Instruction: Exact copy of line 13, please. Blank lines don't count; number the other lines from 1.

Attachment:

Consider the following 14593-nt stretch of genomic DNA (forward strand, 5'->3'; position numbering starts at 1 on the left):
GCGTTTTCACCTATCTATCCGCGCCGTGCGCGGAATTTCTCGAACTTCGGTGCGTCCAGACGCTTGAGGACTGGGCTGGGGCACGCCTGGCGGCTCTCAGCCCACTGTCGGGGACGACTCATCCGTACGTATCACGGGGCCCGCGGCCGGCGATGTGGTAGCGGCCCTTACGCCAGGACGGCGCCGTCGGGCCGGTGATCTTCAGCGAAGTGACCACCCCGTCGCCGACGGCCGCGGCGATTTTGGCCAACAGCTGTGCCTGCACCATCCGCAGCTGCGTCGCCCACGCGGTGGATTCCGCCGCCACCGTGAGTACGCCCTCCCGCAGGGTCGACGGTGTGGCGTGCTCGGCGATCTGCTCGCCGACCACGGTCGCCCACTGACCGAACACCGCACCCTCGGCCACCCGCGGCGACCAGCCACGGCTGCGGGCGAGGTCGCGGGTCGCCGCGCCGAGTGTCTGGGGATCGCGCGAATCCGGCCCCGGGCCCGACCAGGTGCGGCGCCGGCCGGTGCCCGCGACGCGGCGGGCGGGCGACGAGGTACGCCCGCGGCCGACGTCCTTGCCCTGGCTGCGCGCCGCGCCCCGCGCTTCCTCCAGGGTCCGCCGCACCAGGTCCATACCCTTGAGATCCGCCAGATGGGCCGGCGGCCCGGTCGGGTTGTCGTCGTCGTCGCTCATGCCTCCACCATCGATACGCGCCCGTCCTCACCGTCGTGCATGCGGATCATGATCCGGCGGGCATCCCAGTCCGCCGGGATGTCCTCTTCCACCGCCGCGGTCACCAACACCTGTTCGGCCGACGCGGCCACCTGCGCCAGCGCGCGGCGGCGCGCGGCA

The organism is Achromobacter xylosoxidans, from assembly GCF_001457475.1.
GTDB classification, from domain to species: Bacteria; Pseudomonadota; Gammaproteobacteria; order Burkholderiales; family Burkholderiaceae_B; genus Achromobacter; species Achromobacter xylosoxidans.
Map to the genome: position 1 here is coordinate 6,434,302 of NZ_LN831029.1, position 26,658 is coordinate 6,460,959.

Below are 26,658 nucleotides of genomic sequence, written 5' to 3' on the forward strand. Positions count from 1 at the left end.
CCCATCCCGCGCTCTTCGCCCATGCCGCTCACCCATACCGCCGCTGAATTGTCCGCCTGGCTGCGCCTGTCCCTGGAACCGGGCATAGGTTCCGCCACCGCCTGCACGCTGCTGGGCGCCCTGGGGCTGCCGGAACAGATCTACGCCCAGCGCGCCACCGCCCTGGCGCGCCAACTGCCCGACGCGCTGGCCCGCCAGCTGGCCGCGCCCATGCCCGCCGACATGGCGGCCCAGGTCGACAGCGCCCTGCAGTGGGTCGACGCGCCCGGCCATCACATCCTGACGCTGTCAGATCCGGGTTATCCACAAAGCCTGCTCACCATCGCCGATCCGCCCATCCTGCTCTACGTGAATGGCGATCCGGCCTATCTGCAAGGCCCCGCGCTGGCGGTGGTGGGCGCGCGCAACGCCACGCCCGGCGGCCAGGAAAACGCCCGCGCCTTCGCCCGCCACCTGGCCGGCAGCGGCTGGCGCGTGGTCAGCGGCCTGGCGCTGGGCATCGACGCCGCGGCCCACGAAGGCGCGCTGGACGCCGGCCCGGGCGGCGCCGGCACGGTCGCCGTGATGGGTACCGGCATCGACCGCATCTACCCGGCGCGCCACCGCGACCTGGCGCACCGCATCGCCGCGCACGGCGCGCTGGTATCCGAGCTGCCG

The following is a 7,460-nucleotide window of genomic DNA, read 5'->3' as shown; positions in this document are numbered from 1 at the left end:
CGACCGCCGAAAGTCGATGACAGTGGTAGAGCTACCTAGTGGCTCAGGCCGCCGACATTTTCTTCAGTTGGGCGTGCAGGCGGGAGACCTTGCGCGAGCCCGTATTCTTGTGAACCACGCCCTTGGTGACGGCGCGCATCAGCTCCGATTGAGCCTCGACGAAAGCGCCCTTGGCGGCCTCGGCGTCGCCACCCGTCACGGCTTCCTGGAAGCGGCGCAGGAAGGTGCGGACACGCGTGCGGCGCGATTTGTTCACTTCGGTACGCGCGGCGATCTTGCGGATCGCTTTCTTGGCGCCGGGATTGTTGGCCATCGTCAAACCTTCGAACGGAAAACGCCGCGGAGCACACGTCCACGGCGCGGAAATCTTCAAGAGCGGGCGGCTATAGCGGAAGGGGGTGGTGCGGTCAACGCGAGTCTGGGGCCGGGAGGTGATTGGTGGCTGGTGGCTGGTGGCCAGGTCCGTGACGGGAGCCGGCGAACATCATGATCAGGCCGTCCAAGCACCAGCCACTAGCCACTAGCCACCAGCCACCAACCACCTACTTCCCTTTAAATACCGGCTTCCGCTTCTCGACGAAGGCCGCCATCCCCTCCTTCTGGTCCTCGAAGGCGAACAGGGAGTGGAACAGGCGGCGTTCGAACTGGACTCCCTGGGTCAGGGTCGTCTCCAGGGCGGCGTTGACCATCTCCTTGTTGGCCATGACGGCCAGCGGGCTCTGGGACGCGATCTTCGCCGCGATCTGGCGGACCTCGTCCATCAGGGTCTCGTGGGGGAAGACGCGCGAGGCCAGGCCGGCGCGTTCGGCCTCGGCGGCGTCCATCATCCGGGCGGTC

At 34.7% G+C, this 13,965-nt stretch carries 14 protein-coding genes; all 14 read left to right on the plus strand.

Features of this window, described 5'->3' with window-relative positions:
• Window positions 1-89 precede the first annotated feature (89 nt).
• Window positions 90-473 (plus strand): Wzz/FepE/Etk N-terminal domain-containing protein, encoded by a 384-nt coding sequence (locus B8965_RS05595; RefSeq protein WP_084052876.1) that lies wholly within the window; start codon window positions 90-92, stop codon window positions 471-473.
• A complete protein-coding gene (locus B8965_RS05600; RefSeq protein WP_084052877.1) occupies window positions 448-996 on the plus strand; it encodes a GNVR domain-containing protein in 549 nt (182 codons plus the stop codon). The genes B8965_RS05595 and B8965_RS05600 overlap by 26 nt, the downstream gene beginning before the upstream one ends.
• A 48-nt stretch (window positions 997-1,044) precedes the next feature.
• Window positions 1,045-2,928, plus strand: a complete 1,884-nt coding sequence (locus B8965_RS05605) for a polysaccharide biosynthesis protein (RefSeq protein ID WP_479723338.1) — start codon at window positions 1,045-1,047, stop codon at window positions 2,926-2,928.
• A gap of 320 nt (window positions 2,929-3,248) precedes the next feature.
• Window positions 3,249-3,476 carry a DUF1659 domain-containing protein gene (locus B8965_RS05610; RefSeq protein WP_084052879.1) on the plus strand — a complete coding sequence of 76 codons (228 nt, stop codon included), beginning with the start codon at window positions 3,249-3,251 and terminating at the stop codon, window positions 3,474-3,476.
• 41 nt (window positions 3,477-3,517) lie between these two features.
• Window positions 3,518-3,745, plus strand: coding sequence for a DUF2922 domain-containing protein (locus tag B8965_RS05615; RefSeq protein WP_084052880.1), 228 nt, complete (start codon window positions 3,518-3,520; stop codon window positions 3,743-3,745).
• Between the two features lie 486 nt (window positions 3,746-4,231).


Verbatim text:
• Window positions 90-473 (plus strand): Wzz/FepE/Etk N-terminal domain-containing protein, encoded by a 384-nt coding sequence (locus B8965_RS05595; RefSeq protein WP_084052876.1) that lies wholly within the window; start codon window positions 90-92, stop codon window positions 471-473.